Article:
Wild pitch


Captain Spectacular

I am generally not given to visions or conversations with God.  To be sure, I offer my own prayers pretty regularly, but I usually see the responses to these prayers in the interactions I have with my fellow men and women rather than in a burning bush or a vast sea that parts in front of me.  Don’t get me wrong, I don’t feel the least bit slighted by this reality; I look forward to my time with God and appreciate the responses no matter how small or subtle they may be.

However, this general pattern was altered about two months ago when, in the middle of the night after a two-day leadership retreat, I awoke with the following verses from Scripture flashing clearly in my mind: Matthew 4: 4-10.  Now, I don’t know how you might react to a sudden vision from above, but I did what I thought was pretty natural . . . I tried to ignore it.  That’s right, I rolled back over in my bed and tried to go back to sleep.  But, you know the Lord does work in mysterious way, and in this instance the mystery was that I couldn’t really close my eyes, and I certainly couldn’t doze off.

So, I decided to get out my iPad—where I have a great Bible App, and I looked up Matthew 4:4-10, and here’s what it had to say (I will actually start with verse one so we have the whole story):

Then Jesus was led by the Spirit into the wilderness to be tempted[a] by the devil. After fasting forty days and forty nights, he was hungry. The tempter came to him and said, “If you are the Son of God, tell these stones to become bread.”Jesus answered, “It is written: ‘Man shall not live on bread alone, but on every word that comes from the mouth of God.’[b]Then the devil took him to the holy city and had him stand on the highest point of the temple. “If you are the Son of God,” he said, “throw yourself down. For it is written: “‘He will command his angels concerning you,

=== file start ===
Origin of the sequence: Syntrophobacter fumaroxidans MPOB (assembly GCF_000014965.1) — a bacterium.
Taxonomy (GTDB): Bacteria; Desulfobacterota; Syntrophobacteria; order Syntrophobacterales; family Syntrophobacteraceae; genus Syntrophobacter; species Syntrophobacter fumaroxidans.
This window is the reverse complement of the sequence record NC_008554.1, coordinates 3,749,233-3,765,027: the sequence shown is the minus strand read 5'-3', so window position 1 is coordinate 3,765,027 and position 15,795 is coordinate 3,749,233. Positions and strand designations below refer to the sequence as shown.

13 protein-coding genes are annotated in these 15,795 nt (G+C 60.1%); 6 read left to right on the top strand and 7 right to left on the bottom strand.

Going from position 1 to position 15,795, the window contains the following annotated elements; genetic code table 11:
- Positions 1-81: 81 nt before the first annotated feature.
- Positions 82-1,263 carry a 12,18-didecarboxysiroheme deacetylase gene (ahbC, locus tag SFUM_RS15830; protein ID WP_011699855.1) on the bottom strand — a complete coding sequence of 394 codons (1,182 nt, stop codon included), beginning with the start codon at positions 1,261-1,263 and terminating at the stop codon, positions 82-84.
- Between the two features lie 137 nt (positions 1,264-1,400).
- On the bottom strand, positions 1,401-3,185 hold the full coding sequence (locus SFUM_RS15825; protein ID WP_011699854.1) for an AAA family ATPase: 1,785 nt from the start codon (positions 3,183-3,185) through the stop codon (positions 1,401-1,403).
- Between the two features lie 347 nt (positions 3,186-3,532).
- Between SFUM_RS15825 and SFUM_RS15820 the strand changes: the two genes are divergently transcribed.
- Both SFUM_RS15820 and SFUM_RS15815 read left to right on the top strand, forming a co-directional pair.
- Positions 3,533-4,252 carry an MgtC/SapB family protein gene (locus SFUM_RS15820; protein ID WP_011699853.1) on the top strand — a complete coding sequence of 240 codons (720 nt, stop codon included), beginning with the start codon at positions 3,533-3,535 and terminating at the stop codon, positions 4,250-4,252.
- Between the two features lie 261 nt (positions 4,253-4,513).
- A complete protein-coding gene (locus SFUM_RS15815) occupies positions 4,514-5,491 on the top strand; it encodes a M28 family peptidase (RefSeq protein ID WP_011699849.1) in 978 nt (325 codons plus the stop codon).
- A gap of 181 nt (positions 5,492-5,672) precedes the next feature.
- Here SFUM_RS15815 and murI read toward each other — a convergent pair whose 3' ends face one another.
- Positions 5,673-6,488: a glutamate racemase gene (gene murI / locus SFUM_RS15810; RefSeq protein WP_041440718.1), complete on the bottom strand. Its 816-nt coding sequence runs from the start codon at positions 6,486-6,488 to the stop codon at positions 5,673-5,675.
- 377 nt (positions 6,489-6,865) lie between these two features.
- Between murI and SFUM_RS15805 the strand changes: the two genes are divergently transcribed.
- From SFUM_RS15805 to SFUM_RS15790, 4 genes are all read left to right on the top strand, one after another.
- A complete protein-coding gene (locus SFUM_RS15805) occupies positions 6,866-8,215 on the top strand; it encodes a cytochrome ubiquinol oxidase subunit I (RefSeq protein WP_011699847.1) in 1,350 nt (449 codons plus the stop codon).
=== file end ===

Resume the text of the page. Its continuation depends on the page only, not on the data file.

and they will lift you up in their hands,
    so that you will not strike your foot against a stone.’[c]” Jesus answered him, “It is also written: ‘Do not put the Lord your God to the test.’[d]” Again, the devil took him to a very high mountain and showed him all the kingdoms of the world and their splendor. “All this I will give you,” he said, “if you will bow down and worship me. 10 Jesus said to him, “Away from me, Satan! For it is written: ‘Worship the Lord your God, and serve him only.’[e]

Wow, I thought to myself . . . Jesus being tempted in the desert.  That’s pretty heavy.  Naturally, I began to wonder what desert I was in that the Lord was warning me about and, of course, what the temptations in that desert were that I needed to resist.  Needless to say, I couldn’t come up with any of this on my own, so I started to talk to people who might be able to help me out. 

One of the first people I talked to was a good friend and pastor, who seemed pretty amazed by my story but was even more amazed to be able to walk over to his bookshelf, locate a very thin volume, and give it to me with this piece of advice: “Don’t try to avoid this anymore.  Read this book, and let’s talk again.”  The book is called In the Name of Jesus: Reflections on Christian Leadership and takes as its text . . . are you ready for this . . . Matthew 4:4-10.  Pretty amazing, I know.

As I read this book just a few weeks ago, it certainly made me think about my own role as a leader in this School, but it also made me think of other leaders I’ve met along the way in my life, particularly the veterans we honor today.  Consider the three temptations laid out in the Scripture that the book identifies as the very same temptations that leaders today must face and then think about how veterans past and present likely respond to them.